Hold the History of Space in the Palm of Your Hand

Kennedy Space Center Visitor Complex's handheld digital SmartGuide brings the past, present and future of space to your fingertips. Historic and current space photographs, video and detailed maps customized to each attraction enrich and personalize guest experiences. Watch historic footage of rocket launches, like Mercury-Redstone, and examine photographs of space artifacts, or locate the closest restrooms and dining facilities. It's like having your own personal tour guide.

See Footage Shot by Astronauts in 3D IMAX®

The world’s only twin IMAX® screens, each a jaw-dropping five stories tall, bring footage shot by astronauts to life in two motion pictures. Journey to Space, narrated by Sir Patrick Stewart, explores groundbreaking plans to land astronauts on Mars and introduces the team selected for the task. Interviews with commander of the final shuttle mission Chris Ferguson and Serena Aunon, an astronaut selected for future flight, emphasize how these future plans would not be possible without the contributions made by the Space Shuttle Program. A Beautiful Planet, narrated by Jennifer Lawrence, casts Earth in a new light from the perspective of the International Space Station. Using Canon 4K cameras, International Space Station astronauts captured all manner of breathtaking natural phenomena, from lightning storms to volcanoes, coral reefs and even the Northern Lights. At night, they documented city lights, a gripping visualization of how humans have shaped the planet.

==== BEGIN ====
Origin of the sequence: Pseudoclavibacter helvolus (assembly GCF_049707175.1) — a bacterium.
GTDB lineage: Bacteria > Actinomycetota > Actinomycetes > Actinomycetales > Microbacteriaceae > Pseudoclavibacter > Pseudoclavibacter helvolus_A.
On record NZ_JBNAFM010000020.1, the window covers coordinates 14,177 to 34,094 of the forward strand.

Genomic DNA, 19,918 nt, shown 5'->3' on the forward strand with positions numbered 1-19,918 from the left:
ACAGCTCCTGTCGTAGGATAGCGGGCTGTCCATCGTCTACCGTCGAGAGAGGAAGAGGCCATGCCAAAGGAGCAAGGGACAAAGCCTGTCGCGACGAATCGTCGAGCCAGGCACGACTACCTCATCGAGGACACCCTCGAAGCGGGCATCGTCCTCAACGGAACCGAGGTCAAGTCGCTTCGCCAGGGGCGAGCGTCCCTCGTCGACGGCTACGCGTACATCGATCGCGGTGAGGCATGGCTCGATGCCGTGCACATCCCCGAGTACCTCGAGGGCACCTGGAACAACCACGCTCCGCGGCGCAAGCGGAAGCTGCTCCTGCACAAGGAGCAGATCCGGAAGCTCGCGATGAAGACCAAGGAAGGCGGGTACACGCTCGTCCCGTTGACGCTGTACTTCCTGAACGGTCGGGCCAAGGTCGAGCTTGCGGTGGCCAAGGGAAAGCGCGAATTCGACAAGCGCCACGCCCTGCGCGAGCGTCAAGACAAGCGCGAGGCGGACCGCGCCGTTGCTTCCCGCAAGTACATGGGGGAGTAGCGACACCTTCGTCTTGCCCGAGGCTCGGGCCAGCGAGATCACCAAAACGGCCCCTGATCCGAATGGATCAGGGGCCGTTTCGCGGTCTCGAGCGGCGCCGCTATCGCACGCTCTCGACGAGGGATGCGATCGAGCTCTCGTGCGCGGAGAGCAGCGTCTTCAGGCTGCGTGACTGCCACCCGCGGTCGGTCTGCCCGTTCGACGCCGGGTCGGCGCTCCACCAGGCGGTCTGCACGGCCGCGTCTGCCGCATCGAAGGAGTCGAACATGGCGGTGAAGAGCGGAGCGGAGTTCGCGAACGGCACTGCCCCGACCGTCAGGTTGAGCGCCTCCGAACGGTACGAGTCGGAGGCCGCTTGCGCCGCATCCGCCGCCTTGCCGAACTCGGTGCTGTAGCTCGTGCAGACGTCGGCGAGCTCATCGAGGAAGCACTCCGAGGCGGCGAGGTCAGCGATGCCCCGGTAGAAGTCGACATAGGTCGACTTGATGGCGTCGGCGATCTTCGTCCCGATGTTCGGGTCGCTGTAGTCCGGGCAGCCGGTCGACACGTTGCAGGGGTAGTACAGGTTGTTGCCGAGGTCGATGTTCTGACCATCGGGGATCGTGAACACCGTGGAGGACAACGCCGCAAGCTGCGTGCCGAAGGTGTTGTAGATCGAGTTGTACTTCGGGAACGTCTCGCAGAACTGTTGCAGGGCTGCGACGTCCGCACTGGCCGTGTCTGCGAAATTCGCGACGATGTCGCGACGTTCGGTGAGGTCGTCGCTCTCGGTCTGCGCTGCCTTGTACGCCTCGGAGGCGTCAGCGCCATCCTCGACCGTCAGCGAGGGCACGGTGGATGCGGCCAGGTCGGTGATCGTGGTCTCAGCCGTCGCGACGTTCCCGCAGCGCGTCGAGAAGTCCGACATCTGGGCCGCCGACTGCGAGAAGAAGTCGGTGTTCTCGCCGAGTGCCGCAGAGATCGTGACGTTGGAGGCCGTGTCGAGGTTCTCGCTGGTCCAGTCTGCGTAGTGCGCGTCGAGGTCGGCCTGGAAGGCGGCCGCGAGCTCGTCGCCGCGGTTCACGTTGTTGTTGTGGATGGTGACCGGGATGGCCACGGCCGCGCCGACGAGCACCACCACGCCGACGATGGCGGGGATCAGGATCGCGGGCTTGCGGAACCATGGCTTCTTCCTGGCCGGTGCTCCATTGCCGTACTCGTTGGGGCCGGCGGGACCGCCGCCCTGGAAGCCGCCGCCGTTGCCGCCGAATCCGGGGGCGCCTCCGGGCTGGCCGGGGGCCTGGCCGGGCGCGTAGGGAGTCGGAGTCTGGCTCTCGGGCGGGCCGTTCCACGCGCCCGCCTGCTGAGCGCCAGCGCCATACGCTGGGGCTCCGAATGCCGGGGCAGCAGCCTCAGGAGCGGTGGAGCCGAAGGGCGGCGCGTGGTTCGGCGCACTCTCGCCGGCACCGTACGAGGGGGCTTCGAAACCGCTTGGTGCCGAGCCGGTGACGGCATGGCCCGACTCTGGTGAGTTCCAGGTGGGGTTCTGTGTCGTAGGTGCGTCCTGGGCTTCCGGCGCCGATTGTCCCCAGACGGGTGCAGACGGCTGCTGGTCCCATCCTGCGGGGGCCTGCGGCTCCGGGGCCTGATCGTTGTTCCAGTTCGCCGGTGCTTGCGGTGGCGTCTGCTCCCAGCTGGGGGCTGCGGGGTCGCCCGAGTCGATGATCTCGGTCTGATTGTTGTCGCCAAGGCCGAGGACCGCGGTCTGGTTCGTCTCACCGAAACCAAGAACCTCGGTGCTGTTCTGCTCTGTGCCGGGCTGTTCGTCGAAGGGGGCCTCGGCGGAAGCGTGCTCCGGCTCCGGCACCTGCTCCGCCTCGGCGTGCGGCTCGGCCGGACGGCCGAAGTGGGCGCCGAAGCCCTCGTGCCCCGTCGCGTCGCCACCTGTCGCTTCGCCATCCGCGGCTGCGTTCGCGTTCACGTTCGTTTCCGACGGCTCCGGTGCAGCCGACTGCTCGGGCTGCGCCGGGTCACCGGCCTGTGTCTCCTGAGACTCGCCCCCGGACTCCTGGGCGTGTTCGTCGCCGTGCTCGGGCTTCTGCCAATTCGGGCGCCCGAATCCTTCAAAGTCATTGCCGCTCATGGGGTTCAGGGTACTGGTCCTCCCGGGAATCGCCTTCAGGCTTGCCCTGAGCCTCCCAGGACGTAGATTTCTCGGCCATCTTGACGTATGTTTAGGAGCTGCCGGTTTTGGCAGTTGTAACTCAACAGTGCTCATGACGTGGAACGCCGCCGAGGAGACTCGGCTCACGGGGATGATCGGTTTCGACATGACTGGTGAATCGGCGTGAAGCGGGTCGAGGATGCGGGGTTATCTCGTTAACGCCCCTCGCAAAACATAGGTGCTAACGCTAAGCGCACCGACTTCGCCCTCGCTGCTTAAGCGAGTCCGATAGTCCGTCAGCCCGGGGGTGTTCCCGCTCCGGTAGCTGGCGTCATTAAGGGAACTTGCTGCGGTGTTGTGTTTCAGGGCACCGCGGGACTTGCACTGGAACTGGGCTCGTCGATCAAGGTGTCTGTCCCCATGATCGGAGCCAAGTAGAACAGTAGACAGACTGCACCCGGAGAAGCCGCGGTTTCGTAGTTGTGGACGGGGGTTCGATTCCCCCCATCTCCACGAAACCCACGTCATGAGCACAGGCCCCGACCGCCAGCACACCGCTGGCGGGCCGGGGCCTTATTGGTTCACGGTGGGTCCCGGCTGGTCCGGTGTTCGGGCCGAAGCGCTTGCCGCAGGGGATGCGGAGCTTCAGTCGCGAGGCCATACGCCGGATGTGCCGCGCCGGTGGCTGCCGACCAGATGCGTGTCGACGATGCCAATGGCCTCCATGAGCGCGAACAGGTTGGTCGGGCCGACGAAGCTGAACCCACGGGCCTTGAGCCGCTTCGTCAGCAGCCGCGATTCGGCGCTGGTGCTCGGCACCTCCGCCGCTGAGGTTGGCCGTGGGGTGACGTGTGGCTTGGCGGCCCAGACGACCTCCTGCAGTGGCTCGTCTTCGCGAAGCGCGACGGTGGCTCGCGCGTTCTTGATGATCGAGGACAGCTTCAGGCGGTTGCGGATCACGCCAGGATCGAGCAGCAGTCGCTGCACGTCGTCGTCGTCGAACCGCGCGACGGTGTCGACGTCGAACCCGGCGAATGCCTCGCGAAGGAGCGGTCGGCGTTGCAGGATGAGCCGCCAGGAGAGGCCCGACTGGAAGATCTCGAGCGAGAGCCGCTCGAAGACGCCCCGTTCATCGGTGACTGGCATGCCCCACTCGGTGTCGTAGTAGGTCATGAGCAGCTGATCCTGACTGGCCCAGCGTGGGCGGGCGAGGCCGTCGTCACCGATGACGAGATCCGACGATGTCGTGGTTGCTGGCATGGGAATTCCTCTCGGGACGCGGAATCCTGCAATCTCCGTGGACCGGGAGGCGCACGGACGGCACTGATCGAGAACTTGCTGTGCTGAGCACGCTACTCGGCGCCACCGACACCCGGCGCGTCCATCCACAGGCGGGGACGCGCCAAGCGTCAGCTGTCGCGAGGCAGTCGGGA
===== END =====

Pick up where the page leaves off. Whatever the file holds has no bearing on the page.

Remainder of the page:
Relive the Daring Feats of Early Space Pioneers